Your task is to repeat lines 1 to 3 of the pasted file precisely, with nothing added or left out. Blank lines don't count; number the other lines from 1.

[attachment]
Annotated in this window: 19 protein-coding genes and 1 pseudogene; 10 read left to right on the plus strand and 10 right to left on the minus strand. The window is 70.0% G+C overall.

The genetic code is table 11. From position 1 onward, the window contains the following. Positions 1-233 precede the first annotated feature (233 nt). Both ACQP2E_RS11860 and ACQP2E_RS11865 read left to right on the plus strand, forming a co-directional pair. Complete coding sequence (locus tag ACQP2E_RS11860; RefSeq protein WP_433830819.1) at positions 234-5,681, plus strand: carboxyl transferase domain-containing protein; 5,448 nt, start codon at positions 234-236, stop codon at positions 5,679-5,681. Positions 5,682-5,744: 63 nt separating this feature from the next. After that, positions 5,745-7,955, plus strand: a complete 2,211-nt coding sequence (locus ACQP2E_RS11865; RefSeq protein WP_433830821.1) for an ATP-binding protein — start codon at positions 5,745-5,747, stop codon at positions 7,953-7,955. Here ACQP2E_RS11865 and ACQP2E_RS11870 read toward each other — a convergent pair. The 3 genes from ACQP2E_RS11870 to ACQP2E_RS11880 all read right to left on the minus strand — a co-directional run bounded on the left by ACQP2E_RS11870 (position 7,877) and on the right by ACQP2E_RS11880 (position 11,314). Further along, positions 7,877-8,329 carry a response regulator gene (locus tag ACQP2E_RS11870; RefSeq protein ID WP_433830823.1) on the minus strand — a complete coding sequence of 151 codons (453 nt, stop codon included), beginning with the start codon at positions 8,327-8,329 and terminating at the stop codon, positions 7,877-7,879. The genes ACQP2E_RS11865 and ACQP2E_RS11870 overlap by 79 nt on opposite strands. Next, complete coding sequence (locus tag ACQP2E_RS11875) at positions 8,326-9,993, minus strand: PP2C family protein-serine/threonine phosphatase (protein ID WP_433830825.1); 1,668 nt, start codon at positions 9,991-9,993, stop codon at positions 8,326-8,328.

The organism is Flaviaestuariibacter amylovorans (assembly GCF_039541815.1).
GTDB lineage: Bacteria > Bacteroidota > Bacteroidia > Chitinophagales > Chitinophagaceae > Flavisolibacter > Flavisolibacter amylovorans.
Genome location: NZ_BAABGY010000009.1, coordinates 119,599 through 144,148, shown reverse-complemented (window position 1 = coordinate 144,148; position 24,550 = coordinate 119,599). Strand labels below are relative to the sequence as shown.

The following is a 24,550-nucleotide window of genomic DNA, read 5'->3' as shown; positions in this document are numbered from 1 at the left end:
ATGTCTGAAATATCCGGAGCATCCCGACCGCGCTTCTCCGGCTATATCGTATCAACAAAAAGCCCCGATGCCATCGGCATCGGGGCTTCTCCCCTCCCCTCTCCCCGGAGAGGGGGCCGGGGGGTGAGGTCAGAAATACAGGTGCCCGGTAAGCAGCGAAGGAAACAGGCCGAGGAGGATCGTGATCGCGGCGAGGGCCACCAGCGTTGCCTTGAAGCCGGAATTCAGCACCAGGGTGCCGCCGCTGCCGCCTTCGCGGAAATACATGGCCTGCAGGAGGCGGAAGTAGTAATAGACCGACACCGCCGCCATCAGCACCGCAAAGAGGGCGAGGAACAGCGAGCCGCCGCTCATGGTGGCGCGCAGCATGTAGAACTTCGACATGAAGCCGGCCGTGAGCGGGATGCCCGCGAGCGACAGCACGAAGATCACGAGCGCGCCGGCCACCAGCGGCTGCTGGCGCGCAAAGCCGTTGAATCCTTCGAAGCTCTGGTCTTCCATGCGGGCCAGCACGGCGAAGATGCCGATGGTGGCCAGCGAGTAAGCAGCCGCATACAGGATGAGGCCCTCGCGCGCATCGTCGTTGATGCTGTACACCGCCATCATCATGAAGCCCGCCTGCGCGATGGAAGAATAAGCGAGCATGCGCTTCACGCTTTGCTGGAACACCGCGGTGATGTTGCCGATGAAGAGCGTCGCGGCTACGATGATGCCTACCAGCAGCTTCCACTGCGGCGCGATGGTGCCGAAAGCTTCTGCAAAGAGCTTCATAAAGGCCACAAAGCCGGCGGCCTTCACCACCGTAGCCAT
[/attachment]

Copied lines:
Annotated in this window: 19 protein-coding genes and 1 pseudogene; 10 read left to right on the plus strand and 10 right to left on the minus strand. The window is 70.0% G+C overall.

The genetic code is table 11. From position 1 onward, the window contains the following. Positions 1-233 precede the first annotated feature (233 nt). Both ACQP2E_RS11860 and ACQP2E_RS11865 read left to right on the plus strand, forming a co-directional pair. Complete coding sequence (locus tag ACQP2E_RS11860; RefSeq protein WP_433830819.1) at positions 234-5,681, plus strand: carboxyl transferase domain-containing protein; 5,448 nt, start codon at positions 234-236, stop codon at positions 5,679-5,681. Positions 5,682-5,744: 63 nt separating this feature from the next. After that, positions 5,745-7,955, plus strand: a complete 2,211-nt coding sequence (locus ACQP2E_RS11865; RefSeq protein WP_433830821.1) for an ATP-binding protein — start codon at positions 5,745-5,747, stop codon at positions 7,953-7,955. Here ACQP2E_RS11865 and ACQP2E_RS11870 read toward each other — a convergent pair. The 3 genes from ACQP2E_RS11870 to ACQP2E_RS11880 all read right to left on the minus strand — a co-directional run bounded on the left by ACQP2E_RS11870 (position 7,877) and on the right by ACQP2E_RS11880 (position 11,314). Further along, positions 7,877-8,329 carry a response regulator gene (locus tag ACQP2E_RS11870; RefSeq protein ID WP_433830823.1) on the minus strand — a complete coding sequence of 151 codons (453 nt, stop codon included), beginning with the start codon at positions 8,327-8,329 and terminating at the stop codon, positions 7,877-7,879. The genes ACQP2E_RS11865 and ACQP2E_RS11870 overlap by 79 nt on opposite strands. Next, complete coding sequence (locus tag ACQP2E_RS11875) at positions 8,326-9,993, minus strand: PP2C family protein-serine/threonine phosphatase (protein ID WP_433830825.1); 1,668 nt, start codon at positions 9,991-9,993, stop codon at positions 8,326-8,328.

The organism is Flaviaestuariibacter amylovorans (assembly GCF_039541815.1).